03 APR 2021
Henley MBA student helps build communities during a pandemic
There are many aspects to the Henley Executive MBA that make it stand out from every other MBA programme offered on the continent. But there are two aspects that are extremely close to Henley Africa dean and director Jon Foster-Pedley’s heart: serving the community and active learning.
MBA student Collen Mashawana fits that bill exactly. Now in his final year at Henley, the IT and infrastructure development entrepreneur is unashamed about his need to give back to the community.
“I was born in Thohoyandou in the then Venda in very under-privileged circumstances. I stayed in an area with very limited basic services – if at all. I grew up thanks to the generosity and efforts of the community members around me and because of that I always dreamt of being able to have a positive impact on people who had to grow up like I did.”
Moving to Johannesburg, Mashawana held down a number of menial part-time jobs as he paid for his part-time studies in IT, joining Microsoft and later Dimension Data. From IT, he branched out into infrastructure development. Eventually he would be asked to sit on the board of both Dimension Data and construction company Group Five, after starting his own tech company and eventually a construction company and an investment company.
In 2012, he started the foundation that bears his name to focus on the elderly, child headed households, the disabled and the homeless.
“We’ve built houses for the elderly who can’t afford to wait for subsidised housing from the government,” he explains.
Over the past two years, his foundation has built and donated 200 houses across the country. During the pandemic, the foundation branched out into food relief for the most vulnerable, distributing 10 000 food parcels to date. Much of this he has funded personally, but increasingly his foundation has been sought out by donors, philanthropists and companies to help them achieve more – including most recently helping to distribute critically needed PPE to the most vulnerable communities.
He’s never lost sight of his roots. “we are community members before we are anything else,” he says. For Foster-Pedley, Mashawana’s experience and background is precisely what the business school looks for in creating the diversity and range of its students.
“I don’t know of any other MBA programme where you can have business leaders sitting alongside sports icons, world class investigative journalists, comedians, artists and musicians. It’s all part and parcel of a dynamic learning experience where we can all learn so much from one another.”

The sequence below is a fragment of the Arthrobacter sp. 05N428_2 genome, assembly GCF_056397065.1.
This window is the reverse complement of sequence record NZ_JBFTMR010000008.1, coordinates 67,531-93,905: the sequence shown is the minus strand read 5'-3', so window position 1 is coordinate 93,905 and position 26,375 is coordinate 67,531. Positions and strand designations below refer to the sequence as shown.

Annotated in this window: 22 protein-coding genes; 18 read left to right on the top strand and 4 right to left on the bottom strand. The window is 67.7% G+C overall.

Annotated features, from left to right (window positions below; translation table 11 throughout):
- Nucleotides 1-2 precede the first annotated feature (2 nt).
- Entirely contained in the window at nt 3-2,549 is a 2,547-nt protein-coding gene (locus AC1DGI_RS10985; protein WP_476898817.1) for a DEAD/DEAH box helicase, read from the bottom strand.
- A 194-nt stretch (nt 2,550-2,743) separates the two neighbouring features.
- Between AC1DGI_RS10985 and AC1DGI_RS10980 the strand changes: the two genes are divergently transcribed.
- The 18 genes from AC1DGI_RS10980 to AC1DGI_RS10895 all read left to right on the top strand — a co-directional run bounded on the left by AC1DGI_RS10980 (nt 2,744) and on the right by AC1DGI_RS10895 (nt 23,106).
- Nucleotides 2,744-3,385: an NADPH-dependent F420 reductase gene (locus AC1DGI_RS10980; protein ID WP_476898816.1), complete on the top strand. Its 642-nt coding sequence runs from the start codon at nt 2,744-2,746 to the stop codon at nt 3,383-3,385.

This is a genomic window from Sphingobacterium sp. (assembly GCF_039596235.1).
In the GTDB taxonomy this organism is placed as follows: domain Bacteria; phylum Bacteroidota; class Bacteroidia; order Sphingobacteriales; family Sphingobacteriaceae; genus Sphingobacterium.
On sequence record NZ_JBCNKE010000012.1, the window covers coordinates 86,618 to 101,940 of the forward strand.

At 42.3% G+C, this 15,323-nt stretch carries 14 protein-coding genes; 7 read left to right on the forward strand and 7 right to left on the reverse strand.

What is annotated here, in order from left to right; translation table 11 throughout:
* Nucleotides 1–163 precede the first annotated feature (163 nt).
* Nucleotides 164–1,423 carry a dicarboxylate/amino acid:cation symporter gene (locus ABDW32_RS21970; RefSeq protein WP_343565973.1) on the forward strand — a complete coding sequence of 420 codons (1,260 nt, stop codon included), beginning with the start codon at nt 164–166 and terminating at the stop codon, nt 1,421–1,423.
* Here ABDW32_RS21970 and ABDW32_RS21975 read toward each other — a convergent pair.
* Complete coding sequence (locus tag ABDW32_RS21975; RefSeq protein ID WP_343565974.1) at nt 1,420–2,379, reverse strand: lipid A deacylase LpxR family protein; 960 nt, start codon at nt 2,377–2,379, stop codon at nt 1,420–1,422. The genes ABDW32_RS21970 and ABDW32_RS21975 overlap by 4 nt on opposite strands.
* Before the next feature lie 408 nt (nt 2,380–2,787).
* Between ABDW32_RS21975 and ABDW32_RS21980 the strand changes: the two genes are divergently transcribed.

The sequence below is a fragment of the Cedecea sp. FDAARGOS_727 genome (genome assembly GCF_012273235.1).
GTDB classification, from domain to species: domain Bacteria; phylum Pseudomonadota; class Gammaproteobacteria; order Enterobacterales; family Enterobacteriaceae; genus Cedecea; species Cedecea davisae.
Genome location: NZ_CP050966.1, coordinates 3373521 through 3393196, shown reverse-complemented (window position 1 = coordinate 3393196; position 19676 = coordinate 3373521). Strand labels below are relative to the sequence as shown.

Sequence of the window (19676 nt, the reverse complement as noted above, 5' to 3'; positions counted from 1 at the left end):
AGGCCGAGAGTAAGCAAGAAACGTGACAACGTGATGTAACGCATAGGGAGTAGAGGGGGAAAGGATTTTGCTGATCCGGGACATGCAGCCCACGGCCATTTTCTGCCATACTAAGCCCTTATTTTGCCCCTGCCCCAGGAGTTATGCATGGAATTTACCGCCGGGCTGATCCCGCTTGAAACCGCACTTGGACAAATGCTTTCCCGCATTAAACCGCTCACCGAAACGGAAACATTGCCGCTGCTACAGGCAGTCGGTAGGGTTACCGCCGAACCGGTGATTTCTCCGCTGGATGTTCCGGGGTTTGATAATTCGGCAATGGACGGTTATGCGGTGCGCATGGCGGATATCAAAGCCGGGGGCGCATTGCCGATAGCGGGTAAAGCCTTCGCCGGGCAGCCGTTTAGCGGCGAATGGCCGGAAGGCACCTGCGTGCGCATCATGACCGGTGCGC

The dynamic learning is underpinned by various pedagogies including immersive and action learning in real time with real life situations.
“When we designed this programme, we actually set up MBAid, as an action learning experience that would root our students in the community, getting them invested in NPOs and making a tangible difference to them and the communities they serve,” says Foster-Pedley.
“In Collen, we’ve got someone who has been doing that all the time and it has been wonderful to have him share his journey and what he has learnt with his classmates and lecturers, which is another thing we pride ourselves on: creating an environment for dynamic learning where all of us, whether faculty or students, perpetually learn from one another’s lived experiences ensuring that what we learn is not just contemporaneous, but actually relevant and practical.”
MBAid, which remains a unique differentiator between Henley Africa and other business schools in South Africa, has directly benefited 70 000 people across 350 NGOs and NPOs since its inception more than 10 years ago, providing free world class consulting conservatively worth hundreds of millions of Rands.
It’s this kind of innovation and commitment to the community that helped Mashawana decide on Henley Africa when he finally found the time to pursue his dream of achieving his MBA. The other important considerations for him were its unique offering of the only international MBA in South Africa and its family-friendly flexibility, a vital consideration for a man who now has 19 subsidiary businesses employing 2 890 staff, as well as the responsibility of running and sustaining his foundation.
“I like the environment at Henley Africa. My MBA has been a journey, it’s taught me vital skills about working with people, both inside my own business and beyond. It’s also equipped me with a lot of theoretical guidance for my career and my daily life, which has been immediately practical and applicable.”
His journey at Henley Africa has also provided him with a very important perspective on the rest of the world beyond South Africa’s borders and even Africa’s too.
“My dream is to take my company international,” he says. But his MBA, which he is due to complete this year has also awakened a hunger in him to study even further.
“I want to grow intellectually; I want to discover where the economy is going world wide and be able to create a global company that can compete in it.”
In the meantime, Henley Africa can expect more of his staff to start following in their boss’s footsteps as they embark on Henley Africa’s unique ladder of learning en route to ultimately attaining their own MBA degrees.
At the core of Henley’s philosophy is the belief that we need to develop managers and leaders for the future. We believe the challenge facing future leaders is the need to solve dilemmas through making choices. We work with both individuals and organisations to create the appropriate learning environment to facilitate the critical thinking skills to prepare for the future.
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